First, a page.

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Baby Boomers Prone to On-The-Job Injury

February 20, 2013 Blog,Personal injury

Older workers aged 55 and up are the fastest growing segment of the job market and the most prone to on-the-job injury – according to U.S. Center for Disease Control.

A recent report from the CDC – “Nonfatal Occupational Injuries and Illnesses Among Older Worker” – reveals that among workers 55 and older, work place injuries accounted for 17 percent of total injuries in the last recorded period of 2009, compared to 12 percent in 2003.

“Older workers (defined as those aged 55 years and older) represented 19% of the U.S. workforce in 2009 and are the nation’s fastest growing segment of the working population,” said the report. Injuries and Illnesses Among Older Workers

A surge of injuries recorded on the job is due to the size of Baby Boomer population – and the fact that many Boomers now remain in the work force longer, largely due to economic pressures and the need to stay professionally connected. Baby Boomers risk injury with longer stay on job

In 2009, there were an estimated 210,830 non-fatal work injuries and illnesses among workers 55 and older, researchers found. Most of the injuries (94 percent) were the result of trauma, with chronic injuries, such as back pain and illnesses, making up the rest of the cases. Injuries among older workers on rise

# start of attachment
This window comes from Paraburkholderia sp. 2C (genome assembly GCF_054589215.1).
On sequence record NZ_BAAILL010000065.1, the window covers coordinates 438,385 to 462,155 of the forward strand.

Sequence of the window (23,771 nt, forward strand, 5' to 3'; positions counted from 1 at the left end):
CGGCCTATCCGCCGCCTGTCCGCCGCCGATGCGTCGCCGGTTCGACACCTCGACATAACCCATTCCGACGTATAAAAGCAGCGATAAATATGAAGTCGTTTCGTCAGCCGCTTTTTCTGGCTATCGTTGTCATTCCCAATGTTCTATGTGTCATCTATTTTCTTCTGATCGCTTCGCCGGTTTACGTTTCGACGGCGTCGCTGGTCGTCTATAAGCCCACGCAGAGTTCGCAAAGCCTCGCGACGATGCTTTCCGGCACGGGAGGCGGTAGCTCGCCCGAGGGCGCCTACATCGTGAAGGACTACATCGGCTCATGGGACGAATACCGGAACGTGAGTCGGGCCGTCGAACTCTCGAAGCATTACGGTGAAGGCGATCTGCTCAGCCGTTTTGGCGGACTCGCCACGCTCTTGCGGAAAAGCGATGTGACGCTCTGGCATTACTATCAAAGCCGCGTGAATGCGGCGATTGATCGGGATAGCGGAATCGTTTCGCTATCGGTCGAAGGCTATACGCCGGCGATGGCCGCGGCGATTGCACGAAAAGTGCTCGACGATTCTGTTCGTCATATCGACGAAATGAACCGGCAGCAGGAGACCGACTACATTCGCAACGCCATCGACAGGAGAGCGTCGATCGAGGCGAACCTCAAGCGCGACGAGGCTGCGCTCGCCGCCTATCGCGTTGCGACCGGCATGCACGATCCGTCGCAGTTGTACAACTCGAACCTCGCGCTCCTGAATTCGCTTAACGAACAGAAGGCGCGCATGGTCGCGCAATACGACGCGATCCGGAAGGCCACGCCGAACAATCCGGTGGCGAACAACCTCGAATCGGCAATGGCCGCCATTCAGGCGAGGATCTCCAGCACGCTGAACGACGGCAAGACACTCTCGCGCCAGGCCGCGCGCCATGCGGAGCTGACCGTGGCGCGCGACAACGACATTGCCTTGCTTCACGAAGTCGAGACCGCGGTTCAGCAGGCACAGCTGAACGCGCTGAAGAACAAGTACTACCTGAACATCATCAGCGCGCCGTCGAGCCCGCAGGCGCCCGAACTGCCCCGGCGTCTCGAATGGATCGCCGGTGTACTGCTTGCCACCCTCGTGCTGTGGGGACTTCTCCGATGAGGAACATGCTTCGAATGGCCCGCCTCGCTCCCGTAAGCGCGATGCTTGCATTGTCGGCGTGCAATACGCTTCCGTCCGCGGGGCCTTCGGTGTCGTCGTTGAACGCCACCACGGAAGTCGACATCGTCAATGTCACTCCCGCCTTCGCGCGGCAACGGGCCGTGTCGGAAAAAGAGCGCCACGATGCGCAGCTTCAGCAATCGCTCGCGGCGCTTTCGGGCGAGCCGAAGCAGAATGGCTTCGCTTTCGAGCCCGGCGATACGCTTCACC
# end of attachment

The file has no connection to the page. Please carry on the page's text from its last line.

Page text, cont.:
Men, who make up 52 percent of older workers, accounted for 55 percent of the injuries and also stayed away from work longer than women (14 versus nine days, respectively), according to the report.

And not surprisingly, rates for falls – such as falling to a floor, on a walkway, or the ground or against objects such as desks, walls, or doors – increased steadily with age. Broken bones accounted for 11 percent of injuries among older workers – with most of the fractures were to ankles, arms, feet, legs, fingers and hips, the researchers found.

“There is an urgent need for us to look at the safety and health needs of older workers, because they are growing. Employers and others should take steps to help protect the older worker,” said report co-author Dawn N. Castillo, chief of the surveillance and field investigations branch in the division of safety research at the CDC’s National Institute for Occupational Safety and Health. Health news on workplace injuries

Both employers and employees should work together to create a safe environment. Employers can help reduce injuries by ensuring floor surfaces are clean, dry and well lit, removing tripping hazards and installing slip-resistant materials. Study confirms concern about older workers Employees should watch for unsecured cords and other objects, clean up spills, and wear appropriate shoes and attire. These and other measures may help reduce injuries help mitigate the rising tide of injuries among older workers.

Improving safety for older workers will also improve safety for all workers, Castillo said.